Non-limiting examples of test compounds and drugs include growth factors, cytokines, steroid hormones, cell surface binding molecules (e.g. ligands that bind a cell surface receptor), antibodies that bind the cell surface, antitumor agents, anti-proliferative agents, extracts of naturally occurring biological materials, compounds isolated from naturally occurring biological materials, and small organic molecules produced synthetically or isolated from naturally occurring sources. In other preferred embodiments of the invention the test compound or drug is one that may cause oxidative insult to cells, particularly insulin producing cells or dopamine producing neurons.
Of course the ability of a test compound or drug to counteract or alleviate the cytotoxic effect of another agent may also be tested. In such embodiments of the invention, the method comprises contacting cells with an amine containing pre-dye simultaneous with or after said cells are contacted with a test compound or drug and a cytoxic agent, wherein said pre-dye is converted to a detectable dye in viable cells; fixing the contacted cells to form fixed cells wherein cells that were viable remain stained by the dye; detecting fixed cells that fluoresce; determining the number, or the relative number, of viable cells based on the number of cells stained with said fluorescent dye; and comparing said number or relative number to another sample of cells not contacted with said test compound or drug. Of course the cytotoxic agent may be placed in contact with the cells after the contacting with the test compound or drug. This permits the identification of the test compound or drug as having a preventive, or prophylactic effect relative to the cytotoxic agent. Alternatively, the cytotoxic agent may be placed in contact with the cells simultaneously with contacting the cells with the test compound or drug. This permits the identification of the test compound or drug as having a rapid effect in counteracting or alleviating the cytotoxic effect of the agent.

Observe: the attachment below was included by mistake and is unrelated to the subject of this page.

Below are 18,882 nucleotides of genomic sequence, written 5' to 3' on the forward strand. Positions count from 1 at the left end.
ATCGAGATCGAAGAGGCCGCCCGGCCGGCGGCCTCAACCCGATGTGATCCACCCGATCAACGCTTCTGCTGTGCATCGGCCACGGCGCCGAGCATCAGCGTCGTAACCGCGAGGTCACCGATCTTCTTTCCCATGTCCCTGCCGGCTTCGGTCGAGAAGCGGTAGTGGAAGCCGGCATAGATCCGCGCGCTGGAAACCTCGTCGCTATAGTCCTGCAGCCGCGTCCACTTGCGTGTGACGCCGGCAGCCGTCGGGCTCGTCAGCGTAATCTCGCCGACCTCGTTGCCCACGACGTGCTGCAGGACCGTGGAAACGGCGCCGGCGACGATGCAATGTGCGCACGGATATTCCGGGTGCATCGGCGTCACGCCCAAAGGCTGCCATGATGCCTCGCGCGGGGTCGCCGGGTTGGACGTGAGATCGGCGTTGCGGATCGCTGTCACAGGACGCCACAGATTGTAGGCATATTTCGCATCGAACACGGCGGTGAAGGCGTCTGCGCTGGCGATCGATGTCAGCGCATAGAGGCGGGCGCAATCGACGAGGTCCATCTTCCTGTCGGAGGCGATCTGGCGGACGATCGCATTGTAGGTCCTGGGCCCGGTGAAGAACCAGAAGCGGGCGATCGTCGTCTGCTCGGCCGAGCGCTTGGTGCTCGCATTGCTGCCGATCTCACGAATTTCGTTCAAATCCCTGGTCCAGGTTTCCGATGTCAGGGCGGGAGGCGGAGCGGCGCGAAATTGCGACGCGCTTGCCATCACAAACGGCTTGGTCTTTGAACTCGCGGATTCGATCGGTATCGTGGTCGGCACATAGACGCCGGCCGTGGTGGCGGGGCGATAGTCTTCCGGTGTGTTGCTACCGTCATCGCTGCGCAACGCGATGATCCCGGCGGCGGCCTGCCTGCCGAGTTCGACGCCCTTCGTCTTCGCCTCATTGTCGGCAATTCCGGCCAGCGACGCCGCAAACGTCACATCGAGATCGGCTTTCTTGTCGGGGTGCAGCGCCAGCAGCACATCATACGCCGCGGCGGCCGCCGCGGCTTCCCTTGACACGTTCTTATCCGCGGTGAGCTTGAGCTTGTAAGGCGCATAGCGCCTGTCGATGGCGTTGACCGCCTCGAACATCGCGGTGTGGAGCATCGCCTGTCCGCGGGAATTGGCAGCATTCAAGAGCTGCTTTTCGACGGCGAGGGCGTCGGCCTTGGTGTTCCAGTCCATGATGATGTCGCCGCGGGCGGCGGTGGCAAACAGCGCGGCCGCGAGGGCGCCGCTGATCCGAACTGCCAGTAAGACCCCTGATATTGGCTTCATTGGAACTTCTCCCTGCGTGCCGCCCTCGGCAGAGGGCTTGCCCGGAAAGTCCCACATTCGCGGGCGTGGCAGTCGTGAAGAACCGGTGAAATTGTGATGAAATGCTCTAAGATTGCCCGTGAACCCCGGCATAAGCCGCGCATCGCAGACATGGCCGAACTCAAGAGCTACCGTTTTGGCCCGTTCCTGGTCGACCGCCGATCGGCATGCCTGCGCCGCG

As a non-limiting example, oxidative stress from radicals such as superoxide has been associated with neuronal cell death and neurodegenerative conditions such as Parkinson's disease. Mouse embryonic stem cells (ESCs) have been used to generate dopaminergic neurons deficient in DJ-1 (see Martinat et al. PLoS Biol. 2(11):e327 (2004)). These cells have enhanced sensitivity to oxidative stress and mimic the mutation found in human inherited Parkinson's disease. DJ-1 has also been linked to the aggregation of alpha-synuclein, which is also associated with Parkinson's disease. The present invention may be applied to such mouse ESCs as well as any human or other mammalian cells to identify or screen for new neuroprotectant drugs which modulate or reduce the effects of oxidative stress in the cells. Such use in human ESCs or human adult or fetal stem cells are preferred embodiments of the invention.